If an effect requires information from the game (such as the number of creatures on the battlefield), the answer is determined only once, when the effect is applied. If the effect requires information from a specific object, including the source of the ability itself or a target that's become illegal, the effect uses the current information of that object if it's in the public zone it was expected to be in; if it's no longer in that zone, or if the effect has moved it from a public zone to a hidden zone, the effect uses the object's last known information. See rule 112.7a. If an ability states that an object does something, it's the object as it exists—or as it most recently existed—that does it, not the ability.

If an effect requires information from the game (such as the number of creatures on the battlefield), the answer is determined only once, when the effect is applied. If the effect requires information from a specific object, including the source of the ability itself, the effect uses the current information of that object if it's in the public zone it was expected to be in; if it's no longer in that zone, or if the effect has moved it from a public zone to a hidden zone, the effect uses the object's last known information. See rule 112.7a. If an ability states that an object does something, it's the object as it exists—or as it most recently existed—that does it, not the ability.

614.13a.614.13a.

When applying an effect that modifies how a permanent enters the battlefield, you can't make a choice that would cause that permanent to go to a different zone and not enter the battlefield.

Example: Sutured Ghoul says, in part, "As Sutured Ghoul enters the battlefield, exile any number of creature cards from your graveyard." If Sutured Ghoul enters the battlefield from your graveyard, you can't choose to exile Sutured Ghoul itself.

While applying an effect that modifies how a permanent enters the battlefield, you may have to choose a number of objects that will also change zones. You can't choose the object that will become that permanent or any other object entering the battlefield at the same time as that object.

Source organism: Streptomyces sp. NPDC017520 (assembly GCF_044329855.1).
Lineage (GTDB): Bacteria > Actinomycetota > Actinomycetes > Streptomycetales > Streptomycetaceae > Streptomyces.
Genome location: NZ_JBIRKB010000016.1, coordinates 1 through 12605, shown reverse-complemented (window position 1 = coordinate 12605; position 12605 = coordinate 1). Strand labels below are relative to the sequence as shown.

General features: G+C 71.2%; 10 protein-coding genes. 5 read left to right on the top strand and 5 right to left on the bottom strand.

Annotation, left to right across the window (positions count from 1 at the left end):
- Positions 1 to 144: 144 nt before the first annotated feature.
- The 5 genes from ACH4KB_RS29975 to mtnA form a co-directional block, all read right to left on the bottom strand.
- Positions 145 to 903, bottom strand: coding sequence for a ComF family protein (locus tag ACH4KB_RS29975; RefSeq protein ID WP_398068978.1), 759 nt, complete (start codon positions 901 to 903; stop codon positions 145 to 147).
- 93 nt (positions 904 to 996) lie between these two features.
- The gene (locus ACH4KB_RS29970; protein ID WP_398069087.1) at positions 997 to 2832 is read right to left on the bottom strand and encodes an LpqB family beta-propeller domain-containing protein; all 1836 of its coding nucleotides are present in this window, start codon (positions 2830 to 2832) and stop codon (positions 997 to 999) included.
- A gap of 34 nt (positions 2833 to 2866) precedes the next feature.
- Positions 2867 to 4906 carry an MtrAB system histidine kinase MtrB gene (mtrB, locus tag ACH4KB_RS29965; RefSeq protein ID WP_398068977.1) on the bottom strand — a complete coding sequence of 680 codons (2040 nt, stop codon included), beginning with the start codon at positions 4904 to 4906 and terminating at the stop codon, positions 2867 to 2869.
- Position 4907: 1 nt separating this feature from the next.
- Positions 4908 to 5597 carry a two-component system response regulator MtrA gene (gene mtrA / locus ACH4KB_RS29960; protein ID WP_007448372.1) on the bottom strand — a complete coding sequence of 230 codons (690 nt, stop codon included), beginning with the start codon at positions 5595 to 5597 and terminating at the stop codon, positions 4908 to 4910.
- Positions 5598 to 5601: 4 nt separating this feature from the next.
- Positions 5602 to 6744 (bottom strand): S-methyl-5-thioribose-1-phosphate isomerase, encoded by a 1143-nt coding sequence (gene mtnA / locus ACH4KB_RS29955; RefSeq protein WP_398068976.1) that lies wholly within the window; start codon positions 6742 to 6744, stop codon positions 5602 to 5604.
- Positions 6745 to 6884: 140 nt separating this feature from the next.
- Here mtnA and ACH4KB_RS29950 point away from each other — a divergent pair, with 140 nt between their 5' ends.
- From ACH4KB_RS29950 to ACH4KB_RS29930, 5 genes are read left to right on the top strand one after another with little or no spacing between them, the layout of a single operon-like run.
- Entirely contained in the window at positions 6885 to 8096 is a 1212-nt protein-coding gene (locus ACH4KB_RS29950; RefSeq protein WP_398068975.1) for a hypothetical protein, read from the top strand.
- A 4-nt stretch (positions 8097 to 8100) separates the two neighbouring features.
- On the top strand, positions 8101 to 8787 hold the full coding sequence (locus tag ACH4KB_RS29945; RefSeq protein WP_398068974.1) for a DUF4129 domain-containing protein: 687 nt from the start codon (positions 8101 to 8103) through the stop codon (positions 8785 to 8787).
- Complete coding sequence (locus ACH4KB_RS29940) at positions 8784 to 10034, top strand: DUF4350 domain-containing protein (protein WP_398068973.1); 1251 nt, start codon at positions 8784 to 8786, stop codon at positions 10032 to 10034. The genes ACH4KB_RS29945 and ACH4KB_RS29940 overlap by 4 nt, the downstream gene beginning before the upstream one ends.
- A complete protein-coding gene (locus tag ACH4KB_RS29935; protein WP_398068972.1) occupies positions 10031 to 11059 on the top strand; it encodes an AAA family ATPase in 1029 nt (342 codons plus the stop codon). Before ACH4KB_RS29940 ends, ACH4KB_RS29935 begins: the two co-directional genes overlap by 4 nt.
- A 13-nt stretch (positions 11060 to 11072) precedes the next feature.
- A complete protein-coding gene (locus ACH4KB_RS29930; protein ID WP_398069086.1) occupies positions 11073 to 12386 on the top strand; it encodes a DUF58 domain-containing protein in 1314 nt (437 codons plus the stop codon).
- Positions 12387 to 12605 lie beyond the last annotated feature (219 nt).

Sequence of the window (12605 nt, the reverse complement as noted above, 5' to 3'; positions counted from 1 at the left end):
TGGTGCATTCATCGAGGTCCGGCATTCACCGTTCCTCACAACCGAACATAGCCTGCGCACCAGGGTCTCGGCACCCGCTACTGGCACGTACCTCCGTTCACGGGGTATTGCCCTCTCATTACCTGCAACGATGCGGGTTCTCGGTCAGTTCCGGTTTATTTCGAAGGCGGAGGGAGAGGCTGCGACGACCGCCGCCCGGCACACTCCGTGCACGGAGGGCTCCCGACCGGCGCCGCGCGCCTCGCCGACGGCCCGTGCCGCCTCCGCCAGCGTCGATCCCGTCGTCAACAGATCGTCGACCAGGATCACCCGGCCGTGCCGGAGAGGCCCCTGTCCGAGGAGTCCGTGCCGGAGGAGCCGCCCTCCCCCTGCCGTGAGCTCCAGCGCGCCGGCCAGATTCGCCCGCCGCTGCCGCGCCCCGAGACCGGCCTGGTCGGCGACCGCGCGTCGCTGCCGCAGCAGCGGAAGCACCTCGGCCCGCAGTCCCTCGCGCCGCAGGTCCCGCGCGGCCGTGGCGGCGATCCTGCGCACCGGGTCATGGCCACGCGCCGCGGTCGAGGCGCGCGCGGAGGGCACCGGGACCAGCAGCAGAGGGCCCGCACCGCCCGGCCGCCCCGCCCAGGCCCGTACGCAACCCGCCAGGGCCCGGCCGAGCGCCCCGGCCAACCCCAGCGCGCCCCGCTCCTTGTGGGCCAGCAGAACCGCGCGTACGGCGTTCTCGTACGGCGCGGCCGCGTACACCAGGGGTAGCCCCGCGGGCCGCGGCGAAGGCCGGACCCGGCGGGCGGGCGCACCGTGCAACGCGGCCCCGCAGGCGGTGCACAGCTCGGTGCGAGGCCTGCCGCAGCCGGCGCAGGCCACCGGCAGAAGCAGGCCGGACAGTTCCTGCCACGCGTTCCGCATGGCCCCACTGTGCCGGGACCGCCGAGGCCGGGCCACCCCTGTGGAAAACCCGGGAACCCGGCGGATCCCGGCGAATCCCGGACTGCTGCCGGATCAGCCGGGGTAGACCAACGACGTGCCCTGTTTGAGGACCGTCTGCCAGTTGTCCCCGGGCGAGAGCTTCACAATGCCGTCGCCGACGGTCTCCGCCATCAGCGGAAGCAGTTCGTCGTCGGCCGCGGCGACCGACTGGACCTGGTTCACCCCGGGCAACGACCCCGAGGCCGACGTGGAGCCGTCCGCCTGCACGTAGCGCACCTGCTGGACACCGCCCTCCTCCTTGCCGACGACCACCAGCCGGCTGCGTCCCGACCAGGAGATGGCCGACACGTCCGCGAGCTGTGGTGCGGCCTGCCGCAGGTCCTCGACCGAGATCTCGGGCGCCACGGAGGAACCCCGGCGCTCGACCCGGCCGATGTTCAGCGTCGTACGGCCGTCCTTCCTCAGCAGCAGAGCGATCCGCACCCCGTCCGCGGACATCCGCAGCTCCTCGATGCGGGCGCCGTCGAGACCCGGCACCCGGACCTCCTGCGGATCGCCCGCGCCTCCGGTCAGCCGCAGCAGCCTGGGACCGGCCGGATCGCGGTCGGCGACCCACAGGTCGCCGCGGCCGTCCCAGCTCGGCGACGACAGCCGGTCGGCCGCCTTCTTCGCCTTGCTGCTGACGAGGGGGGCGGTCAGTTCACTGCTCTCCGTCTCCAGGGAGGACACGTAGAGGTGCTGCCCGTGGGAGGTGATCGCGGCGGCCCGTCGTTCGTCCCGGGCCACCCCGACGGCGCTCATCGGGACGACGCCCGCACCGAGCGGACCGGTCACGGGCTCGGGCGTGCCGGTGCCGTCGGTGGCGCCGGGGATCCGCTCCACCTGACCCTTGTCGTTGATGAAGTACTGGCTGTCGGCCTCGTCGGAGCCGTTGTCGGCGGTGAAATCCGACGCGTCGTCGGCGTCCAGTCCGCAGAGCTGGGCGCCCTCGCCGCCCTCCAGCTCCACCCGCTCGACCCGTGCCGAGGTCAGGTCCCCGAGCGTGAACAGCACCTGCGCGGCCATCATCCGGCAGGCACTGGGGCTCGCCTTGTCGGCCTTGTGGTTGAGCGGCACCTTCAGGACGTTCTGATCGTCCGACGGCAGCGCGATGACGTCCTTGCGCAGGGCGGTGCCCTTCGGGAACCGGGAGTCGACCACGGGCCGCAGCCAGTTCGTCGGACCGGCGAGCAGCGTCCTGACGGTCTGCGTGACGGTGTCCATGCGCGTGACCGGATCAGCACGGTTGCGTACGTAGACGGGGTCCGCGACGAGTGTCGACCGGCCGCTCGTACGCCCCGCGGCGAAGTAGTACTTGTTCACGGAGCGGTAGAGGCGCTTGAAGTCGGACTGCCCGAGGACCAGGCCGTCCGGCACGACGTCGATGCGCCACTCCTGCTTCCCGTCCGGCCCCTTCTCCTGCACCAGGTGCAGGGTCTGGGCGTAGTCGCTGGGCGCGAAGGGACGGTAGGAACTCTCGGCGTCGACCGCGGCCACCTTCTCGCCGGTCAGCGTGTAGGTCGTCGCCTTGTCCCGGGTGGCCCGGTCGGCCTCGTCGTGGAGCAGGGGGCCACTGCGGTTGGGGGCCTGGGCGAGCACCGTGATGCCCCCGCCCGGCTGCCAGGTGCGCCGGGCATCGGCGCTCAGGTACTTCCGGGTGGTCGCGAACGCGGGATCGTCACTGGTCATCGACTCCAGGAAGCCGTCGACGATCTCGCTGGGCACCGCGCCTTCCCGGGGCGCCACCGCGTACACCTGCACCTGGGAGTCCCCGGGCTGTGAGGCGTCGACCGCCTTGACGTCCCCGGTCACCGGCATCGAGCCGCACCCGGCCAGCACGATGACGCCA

Example: Sutured Ghoul says, in part, "As Sutured Ghoul enters the battlefield, exile any number of creature cards from your graveyard." If Sutured Ghoul and Runeclaw Bear enter the battlefield from your graveyard at the same time, you can't choose to exile either of them when applying Sutured Ghoul's replacement effect.

700.2d.700.2d.

If an effect allows a particular mode to be chosen more than once and that mode requires a target, the same player or object may be chosen as the target for each of those modes, or different targets may be chosen.

If a player is allowed to choose more than one mode for a modal spell or ability, that player normally can't choose the same mode more than once. However, a few modal spells include the instruction "You may choose the same mode more than once." If a particular mode is chosen multiple times, the spell is treated as if that mode appeared that many times in sequence. If that mode requires a target, the same player or object may be chosen as the target for each of those modes, or different targets may be chosen.

701.7c.701.7c.

If a card is discarded, but an effect causes it to be put into a hidden zone instead of into its owner's graveyard without being revealed, all values of that card's characteristics are considered to be undefined. If a card is discarded this way to pay a cost that specifies a characteristic about the discarded card, that cost payment is illegal; the game returns to the moment before the cost was paid (see rule 717, "Handling Illegal Actions").

If a card is discarded, but an effect causes it to be put into a hidden zone instead of into its owner's graveyard without being revealed, all values of that card's characteristics are considered to be undefined. If a card is discarded this way to pay a cost that specifies a characteristic about the discarded card, that cost payment is illegal; the game returns to the moment before the cost was paid (see rule 719, "Handling Illegal Actions").

701.16b.701.16b.